do have security and legal issues to contend with in the business world. I know in some countries the placing of data covered under that countries privacy laws on systems outside of the country will leave the senior managers open to charges that can result in a prison sentence. the technology for cloud computing is here, but it requires companies to, in some cases, break the laws of their country; and also opens them up to very severe security and performance risks that also need to be assessed fully. If you're promoting something, then tell both sides so they can make INFORMED decisions.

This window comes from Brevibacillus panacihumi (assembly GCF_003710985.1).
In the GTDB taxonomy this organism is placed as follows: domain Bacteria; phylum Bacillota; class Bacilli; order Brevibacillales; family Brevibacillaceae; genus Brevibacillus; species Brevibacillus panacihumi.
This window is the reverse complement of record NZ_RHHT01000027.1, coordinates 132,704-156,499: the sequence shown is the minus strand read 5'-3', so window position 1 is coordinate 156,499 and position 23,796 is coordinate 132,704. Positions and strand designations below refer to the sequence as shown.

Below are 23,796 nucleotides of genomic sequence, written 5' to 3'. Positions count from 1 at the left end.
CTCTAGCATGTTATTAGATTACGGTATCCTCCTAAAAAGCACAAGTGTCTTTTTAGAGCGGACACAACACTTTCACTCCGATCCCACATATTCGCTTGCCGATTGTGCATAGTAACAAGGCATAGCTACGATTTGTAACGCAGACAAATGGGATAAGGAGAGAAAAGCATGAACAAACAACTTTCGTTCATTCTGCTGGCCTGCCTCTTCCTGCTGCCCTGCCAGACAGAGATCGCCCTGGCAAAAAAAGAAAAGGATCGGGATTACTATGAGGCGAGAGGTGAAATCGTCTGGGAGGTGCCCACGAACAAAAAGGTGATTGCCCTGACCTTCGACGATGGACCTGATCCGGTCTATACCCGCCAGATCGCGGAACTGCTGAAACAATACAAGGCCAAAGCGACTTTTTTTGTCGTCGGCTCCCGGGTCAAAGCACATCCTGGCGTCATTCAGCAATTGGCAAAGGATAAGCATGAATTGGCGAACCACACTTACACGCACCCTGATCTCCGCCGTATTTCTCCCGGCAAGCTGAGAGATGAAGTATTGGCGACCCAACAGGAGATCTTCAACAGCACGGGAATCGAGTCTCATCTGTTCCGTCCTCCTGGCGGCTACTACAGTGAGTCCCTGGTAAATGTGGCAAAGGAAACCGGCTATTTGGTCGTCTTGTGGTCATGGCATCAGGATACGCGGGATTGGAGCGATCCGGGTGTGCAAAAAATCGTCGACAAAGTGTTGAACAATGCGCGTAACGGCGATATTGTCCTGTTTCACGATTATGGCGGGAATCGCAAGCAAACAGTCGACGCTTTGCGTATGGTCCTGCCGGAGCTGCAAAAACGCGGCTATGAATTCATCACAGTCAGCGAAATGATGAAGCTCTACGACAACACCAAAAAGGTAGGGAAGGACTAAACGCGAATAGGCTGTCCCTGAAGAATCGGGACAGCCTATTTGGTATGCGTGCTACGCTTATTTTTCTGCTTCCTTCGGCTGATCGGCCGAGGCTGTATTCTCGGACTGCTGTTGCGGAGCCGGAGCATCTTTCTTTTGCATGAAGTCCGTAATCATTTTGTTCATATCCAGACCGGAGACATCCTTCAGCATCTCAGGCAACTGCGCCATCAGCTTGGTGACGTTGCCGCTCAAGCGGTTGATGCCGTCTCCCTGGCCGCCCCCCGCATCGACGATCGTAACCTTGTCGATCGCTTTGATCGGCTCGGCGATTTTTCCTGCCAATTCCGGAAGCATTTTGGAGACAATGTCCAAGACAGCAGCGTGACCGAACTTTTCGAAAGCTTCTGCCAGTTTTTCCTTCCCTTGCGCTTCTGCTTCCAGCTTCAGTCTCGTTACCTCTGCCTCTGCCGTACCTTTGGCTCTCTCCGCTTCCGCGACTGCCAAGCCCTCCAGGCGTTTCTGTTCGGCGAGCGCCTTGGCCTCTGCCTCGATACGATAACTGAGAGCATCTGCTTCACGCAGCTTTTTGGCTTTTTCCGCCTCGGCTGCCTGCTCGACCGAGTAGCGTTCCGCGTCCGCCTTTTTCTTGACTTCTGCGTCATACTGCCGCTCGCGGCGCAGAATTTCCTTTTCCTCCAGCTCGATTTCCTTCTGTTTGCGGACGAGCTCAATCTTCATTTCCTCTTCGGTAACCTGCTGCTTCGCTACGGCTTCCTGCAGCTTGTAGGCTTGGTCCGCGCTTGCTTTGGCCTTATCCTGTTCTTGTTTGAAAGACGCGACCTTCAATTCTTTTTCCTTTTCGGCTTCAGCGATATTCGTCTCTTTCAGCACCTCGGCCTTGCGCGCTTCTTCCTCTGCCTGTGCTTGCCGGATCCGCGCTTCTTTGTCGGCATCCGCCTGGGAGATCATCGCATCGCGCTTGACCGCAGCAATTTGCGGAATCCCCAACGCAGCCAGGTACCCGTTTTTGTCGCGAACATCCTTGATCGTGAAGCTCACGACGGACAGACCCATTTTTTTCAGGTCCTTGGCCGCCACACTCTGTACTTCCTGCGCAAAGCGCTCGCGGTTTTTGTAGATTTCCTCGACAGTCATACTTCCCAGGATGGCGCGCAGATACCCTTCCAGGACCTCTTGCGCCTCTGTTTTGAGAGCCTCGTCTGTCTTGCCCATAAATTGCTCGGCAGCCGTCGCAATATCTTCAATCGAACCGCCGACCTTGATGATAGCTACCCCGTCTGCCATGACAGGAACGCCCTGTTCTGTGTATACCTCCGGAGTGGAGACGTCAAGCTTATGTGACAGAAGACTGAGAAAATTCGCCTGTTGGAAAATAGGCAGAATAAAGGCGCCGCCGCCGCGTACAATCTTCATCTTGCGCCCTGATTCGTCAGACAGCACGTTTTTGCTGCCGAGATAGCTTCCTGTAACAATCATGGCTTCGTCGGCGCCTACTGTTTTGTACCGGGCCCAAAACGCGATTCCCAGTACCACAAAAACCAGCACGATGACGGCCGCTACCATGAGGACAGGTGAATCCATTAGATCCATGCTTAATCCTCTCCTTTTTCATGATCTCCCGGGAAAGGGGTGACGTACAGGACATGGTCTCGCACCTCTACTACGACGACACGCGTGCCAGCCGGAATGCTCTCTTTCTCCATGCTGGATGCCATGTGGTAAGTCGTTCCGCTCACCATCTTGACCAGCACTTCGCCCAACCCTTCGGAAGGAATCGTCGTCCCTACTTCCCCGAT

b4real
b4real

In the S3 cloud, for instance, the option exists for a US-based data location (East or West). At least one of the S3 clouds in EU is in Ireland.

melias
melias

I would hope that Google, Microsoft or any other 'responsible' cloud service provider would setup a data center in such a country. I would hate to think to think they would be so foolish. But then again, company executives have been known to do worse in the name of profit. Another reason to nail them down via SLA's and VERY restrictive contracts. I think cloud data should be encrypted so even the cloud provider cannot read it.

Deadly Ernest
Deadly Ernest

is to set up your own mini cloud on your own servers and use it as a variant of thin client. That way you can run older or less capable hardware as all they need on the desktop system is a basic OS and a browser. All the rest runs on the company cloud inside the company where you control it.

Jaqui
Jaqui